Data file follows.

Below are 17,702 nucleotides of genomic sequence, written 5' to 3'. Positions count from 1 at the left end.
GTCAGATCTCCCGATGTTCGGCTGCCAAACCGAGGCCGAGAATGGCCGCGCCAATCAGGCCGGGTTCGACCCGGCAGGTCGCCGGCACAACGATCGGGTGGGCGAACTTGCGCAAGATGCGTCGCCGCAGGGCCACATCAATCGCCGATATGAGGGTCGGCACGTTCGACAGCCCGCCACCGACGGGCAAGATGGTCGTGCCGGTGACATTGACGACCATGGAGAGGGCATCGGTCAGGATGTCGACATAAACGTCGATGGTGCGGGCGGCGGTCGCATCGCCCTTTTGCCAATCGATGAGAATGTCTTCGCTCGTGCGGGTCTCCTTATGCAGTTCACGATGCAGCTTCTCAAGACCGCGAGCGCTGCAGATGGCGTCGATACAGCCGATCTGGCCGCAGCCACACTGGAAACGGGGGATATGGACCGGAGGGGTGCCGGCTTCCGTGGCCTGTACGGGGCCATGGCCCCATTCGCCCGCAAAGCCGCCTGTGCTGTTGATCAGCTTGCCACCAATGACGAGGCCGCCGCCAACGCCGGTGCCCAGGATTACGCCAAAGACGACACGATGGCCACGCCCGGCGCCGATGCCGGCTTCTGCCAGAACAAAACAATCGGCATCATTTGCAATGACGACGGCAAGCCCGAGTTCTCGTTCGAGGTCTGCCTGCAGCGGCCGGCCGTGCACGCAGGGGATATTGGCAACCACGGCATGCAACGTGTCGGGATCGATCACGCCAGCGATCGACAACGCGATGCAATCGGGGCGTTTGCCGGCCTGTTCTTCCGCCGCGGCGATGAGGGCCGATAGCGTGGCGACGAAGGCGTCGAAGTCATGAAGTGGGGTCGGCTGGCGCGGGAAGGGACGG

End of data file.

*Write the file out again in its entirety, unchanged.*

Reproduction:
Below are 17,702 nucleotides of genomic sequence, written 5' to 3'. Positions count from 1 at the left end.
GTCAGATCTCCCGATGTTCGGCTGCCAAACCGAGGCCGAGAATGGCCGCGCCAATCAGGCCGGGTTCGACCCGGCAGGTCGCCGGCACAACGATCGGGTGGGCGAACTTGCGCAAGATGCGTCGCCGCAGGGCCACATCAATCGCCGATATGAGGGTCGGCACGTTCGACAGCCCGCCACCGACGGGCAAGATGGTCGTGCCGGTGACATTGACGACCATGGAGAGGGCATCGGTCAGGATGTCGACATAAACGTCGATGGTGCGGGCGGCGGTCGCATCGCCCTTTTGCCAATCGATGAGAATGTCTTCGCTCGTGCGGGTCTCCTTATGCAGTTCACGATGCAGCTTCTCAAGACCGCGAGCGCTGCAGATGGCGTCGATACAGCCGATCTGGCCGCAGCCACACTGGAAACGGGGGATATGGACCGGAGGGGTGCCGGCTTCCGTGGCCTGTACGGGGCCATGGCCCCATTCGCCCGCAAAGCCGCCTGTGCTGTTGATCAGCTTGCCACCAATGACGAGGCCGCCGCCAACGCCGGTGCCCAGGATTACGCCAAAGACGACACGATGGCCACGCCCGGCGCCGATGCCGGCTTCTGCCAGAACAAAACAATCGGCATCATTTGCAATGACGACGGCAAGCCCGAGTTCTCGTTCGAGGTCTGCCTGCAGCGGCCGGCCGTGCACGCAGGGGATATTGGCAACCACGGCATGCAACGTGTCGGGATCGATCACGCCAGCGATCGACAACGCGATGCAATCGGGGCGTTTGCCGGCCTGTTCTTCCGCCGCGGCGATGAGGGCCGATAGCGTGGCGACGAAGGCGTCGAAGTCATGAAGTGGGGTCGGCTGGCGCGGGAAGGGACGG